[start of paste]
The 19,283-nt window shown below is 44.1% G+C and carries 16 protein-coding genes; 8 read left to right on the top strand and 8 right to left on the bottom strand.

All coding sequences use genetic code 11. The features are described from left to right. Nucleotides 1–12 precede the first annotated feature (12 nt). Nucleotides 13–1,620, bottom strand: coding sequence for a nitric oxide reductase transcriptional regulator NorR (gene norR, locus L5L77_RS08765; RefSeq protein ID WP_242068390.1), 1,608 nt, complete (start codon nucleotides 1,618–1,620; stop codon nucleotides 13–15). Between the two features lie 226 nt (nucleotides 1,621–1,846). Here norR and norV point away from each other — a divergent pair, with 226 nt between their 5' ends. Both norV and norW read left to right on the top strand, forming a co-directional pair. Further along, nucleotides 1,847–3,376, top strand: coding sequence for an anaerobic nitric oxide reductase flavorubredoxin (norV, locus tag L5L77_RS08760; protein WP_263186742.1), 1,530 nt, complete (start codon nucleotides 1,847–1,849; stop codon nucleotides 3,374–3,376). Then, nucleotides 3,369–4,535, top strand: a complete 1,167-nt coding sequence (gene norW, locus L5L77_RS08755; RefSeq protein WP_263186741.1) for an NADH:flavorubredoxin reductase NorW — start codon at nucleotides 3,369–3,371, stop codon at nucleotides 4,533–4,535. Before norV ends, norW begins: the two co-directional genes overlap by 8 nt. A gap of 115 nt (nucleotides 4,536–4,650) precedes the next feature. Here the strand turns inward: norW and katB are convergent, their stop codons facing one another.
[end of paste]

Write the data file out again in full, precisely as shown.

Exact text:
The 19,283-nt window shown below is 44.1% G+C and carries 16 protein-coding genes; 8 read left to right on the top strand and 8 right to left on the bottom strand.

All coding sequences use genetic code 11. The features are described from left to right. Nucleotides 1–12 precede the first annotated feature (12 nt). Nucleotides 13–1,620, bottom strand: coding sequence for a nitric oxide reductase transcriptional regulator NorR (gene norR, locus L5L77_RS08765; RefSeq protein ID WP_242068390.1), 1,608 nt, complete (start codon nucleotides 1,618–1,620; stop codon nucleotides 13–15). Between the two features lie 226 nt (nucleotides 1,621–1,846). Here norR and norV point away from each other — a divergent pair, with 226 nt between their 5' ends. Both norV and norW read left to right on the top strand, forming a co-directional pair. Further along, nucleotides 1,847–3,376, top strand: coding sequence for an anaerobic nitric oxide reductase flavorubredoxin (norV, locus tag L5L77_RS08760; protein WP_263186742.1), 1,530 nt, complete (start codon nucleotides 1,847–1,849; stop codon nucleotides 3,374–3,376). Then, nucleotides 3,369–4,535, top strand: a complete 1,167-nt coding sequence (gene norW, locus L5L77_RS08755; RefSeq protein WP_263186741.1) for an NADH:flavorubredoxin reductase NorW — start codon at nucleotides 3,369–3,371, stop codon at nucleotides 4,533–4,535. Before norV ends, norW begins: the two co-directional genes overlap by 8 nt. A gap of 115 nt (nucleotides 4,536–4,650) precedes the next feature. Here the strand turns inward: norW and katB are convergent, their stop codons facing one another.